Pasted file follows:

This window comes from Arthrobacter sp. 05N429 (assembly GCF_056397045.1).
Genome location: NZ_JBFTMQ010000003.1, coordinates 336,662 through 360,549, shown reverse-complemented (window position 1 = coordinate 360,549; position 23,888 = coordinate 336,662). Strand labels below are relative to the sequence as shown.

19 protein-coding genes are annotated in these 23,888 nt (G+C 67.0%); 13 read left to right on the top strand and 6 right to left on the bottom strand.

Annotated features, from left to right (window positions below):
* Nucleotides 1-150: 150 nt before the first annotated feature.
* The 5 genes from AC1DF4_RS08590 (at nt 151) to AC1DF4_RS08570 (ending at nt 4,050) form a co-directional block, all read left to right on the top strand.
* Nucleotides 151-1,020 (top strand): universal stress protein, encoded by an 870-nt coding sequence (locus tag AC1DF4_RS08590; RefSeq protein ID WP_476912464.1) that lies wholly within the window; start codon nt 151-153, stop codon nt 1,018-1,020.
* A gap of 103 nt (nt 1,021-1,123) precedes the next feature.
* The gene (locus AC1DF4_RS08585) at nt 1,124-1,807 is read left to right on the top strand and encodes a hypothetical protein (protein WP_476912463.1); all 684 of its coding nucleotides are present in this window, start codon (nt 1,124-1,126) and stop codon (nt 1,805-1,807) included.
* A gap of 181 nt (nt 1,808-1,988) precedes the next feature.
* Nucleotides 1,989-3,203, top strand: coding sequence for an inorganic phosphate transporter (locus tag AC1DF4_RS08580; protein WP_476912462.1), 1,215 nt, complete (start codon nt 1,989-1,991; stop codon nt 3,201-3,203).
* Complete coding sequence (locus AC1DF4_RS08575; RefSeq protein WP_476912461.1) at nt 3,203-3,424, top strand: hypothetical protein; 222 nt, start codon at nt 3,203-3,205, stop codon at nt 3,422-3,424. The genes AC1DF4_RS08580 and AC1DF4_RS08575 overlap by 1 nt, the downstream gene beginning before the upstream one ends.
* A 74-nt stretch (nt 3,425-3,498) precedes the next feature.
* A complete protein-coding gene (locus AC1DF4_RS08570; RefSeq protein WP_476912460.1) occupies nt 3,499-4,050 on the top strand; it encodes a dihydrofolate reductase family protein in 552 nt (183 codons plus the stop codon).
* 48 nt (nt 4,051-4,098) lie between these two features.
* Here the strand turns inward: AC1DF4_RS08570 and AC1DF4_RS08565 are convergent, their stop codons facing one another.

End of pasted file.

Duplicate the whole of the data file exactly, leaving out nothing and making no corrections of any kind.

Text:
This window comes from Arthrobacter sp. 05N429 (assembly GCF_056397045.1).
Genome location: NZ_JBFTMQ010000003.1, coordinates 336,662 through 360,549, shown reverse-complemented (window position 1 = coordinate 360,549; position 23,888 = coordinate 336,662). Strand labels below are relative to the sequence as shown.

19 protein-coding genes are annotated in these 23,888 nt (G+C 67.0%); 13 read left to right on the top strand and 6 right to left on the bottom strand.

Annotated features, from left to right (window positions below):
* Nucleotides 1-150: 150 nt before the first annotated feature.
* The 5 genes from AC1DF4_RS08590 (at nt 151) to AC1DF4_RS08570 (ending at nt 4,050) form a co-directional block, all read left to right on the top strand.
* Nucleotides 151-1,020 (top strand): universal stress protein, encoded by an 870-nt coding sequence (locus tag AC1DF4_RS08590; RefSeq protein ID WP_476912464.1) that lies wholly within the window; start codon nt 151-153, stop codon nt 1,018-1,020.
* A gap of 103 nt (nt 1,021-1,123) precedes the next feature.
* The gene (locus AC1DF4_RS08585) at nt 1,124-1,807 is read left to right on the top strand and encodes a hypothetical protein (protein WP_476912463.1); all 684 of its coding nucleotides are present in this window, start codon (nt 1,124-1,126) and stop codon (nt 1,805-1,807) included.
* A gap of 181 nt (nt 1,808-1,988) precedes the next feature.
* Nucleotides 1,989-3,203, top strand: coding sequence for an inorganic phosphate transporter (locus tag AC1DF4_RS08580; protein WP_476912462.1), 1,215 nt, complete (start codon nt 1,989-1,991; stop codon nt 3,201-3,203).
* Complete coding sequence (locus AC1DF4_RS08575; RefSeq protein WP_476912461.1) at nt 3,203-3,424, top strand: hypothetical protein; 222 nt, start codon at nt 3,203-3,205, stop codon at nt 3,422-3,424. The genes AC1DF4_RS08580 and AC1DF4_RS08575 overlap by 1 nt, the downstream gene beginning before the upstream one ends.
* A 74-nt stretch (nt 3,425-3,498) precedes the next feature.
* A complete protein-coding gene (locus AC1DF4_RS08570; RefSeq protein WP_476912460.1) occupies nt 3,499-4,050 on the top strand; it encodes a dihydrofolate reductase family protein in 552 nt (183 codons plus the stop codon).
* 48 nt (nt 4,051-4,098) lie between these two features.
* Here the strand turns inward: AC1DF4_RS08570 and AC1DF4_RS08565 are convergent, their stop codons facing one another.